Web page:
It wasn't enough. We could have easily used three more days of shoot time. Some of the days we didn't sleep at all...finishing location clean up about 5:00am and having to be at the next location at 7:00am to start another day. An hour at a Waffle House for breakfast and coffee, then onto the next scene. But we managed.

And that's in large part due to our three PA's from Trident Technical College. They were fantastic. I cannot say enough about Stacy, Jacques, and Hailey. They were knowledgeable, available, and work-a-holics. We definitely would not have been able to complete our shoot without them. Even more, they were super enjoyable to be around. They helped keep the mood light and smiles on everyone's faces...an extremely important, yet overlooked necessity when filming. Thank you, thank you!

But the reason I really loved this shoot is because of what we accomplished. The video looks great, the locations are awesome, and the practical effects...wow! Sean Krumbholz gave us Hollywood-level gore scenes! I honestly didn't know what to expect when we decided to actually show characters getting their chest and face ripped off. I assumed we would have some cop-outs and cut-aways like 1980's horror flicks. I was amazed to see what Sean had in store for us. Truly amazing!

Post Production

This film, being our first feature length project, proved to be quite the challenge. There were just the two of us handling everything and it took the better part of a year to complete. Some of this was due to massive re-renders of existing color grades. Some was due to not realizing how much storage space would be needed to work the project (2.5 TB!) and having to work off partial drives by segmenting the work. And some of it was due to running into problems we hadn't seen before with shorter films, like consistent audio leveling/normalization and sound design. I can easily say that audio issues probably took 6-7 months alone.

We learned quite a bit and will rely heavily on this new knowledge for our next feature film.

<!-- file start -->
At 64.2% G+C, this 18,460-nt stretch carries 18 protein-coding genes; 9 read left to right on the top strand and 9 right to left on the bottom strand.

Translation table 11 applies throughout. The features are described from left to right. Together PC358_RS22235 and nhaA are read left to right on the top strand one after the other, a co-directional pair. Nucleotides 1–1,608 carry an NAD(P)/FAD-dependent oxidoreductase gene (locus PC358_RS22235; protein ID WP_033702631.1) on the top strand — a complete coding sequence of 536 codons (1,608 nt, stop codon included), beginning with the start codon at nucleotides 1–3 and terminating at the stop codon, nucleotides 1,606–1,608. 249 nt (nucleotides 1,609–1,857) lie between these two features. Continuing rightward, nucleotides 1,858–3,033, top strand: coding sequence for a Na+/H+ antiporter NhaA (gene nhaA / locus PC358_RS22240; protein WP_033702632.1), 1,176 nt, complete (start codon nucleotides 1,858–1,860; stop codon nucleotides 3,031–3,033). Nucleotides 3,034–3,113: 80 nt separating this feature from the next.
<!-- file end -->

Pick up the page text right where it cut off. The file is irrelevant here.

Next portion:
• You can't do everything in post
  • Sound is more important than video
  • Don't shoot near a construction site
  • PA's are amazing!
  • Don't color grade or denoise until the end
  • Allow as much time as possible for your shoot
  • Label footage!!!
  • Label footage!!!!
  • ADR is both very easy and terribly difficult
  • A good lapel mic is better than a good boom mic

Festivals and Beyond

The film did better than we hoped in the festival circuit. It was accepted into numerous events that our previous films would not have made, including our first two international appearances in England and Chile. It also won awards from festivals that we have had no prior involvement with...and that is a true win for me!

At the same time, because we are improving the quality of our films, we are submitting to higher level festivals. Receiving rejections from those are hard to take. We did get into a few bigger events and are very happy about that. It shows that we're on the right track.

Finally, we did not look too much into distribution this time, but we did have professional Blu-ray's and DVD's made. We have sold enough copies to cover the cost of the discs and are going to eventually sell them on this site. I have to say it's pretty cool to imagine a story, make the film, and then see the result on your movie shelf in a Blu-ray case next to 'Halloween' or 'The Texas Chainsaw Massacre'. Pretty cool indeed!

On to the next film!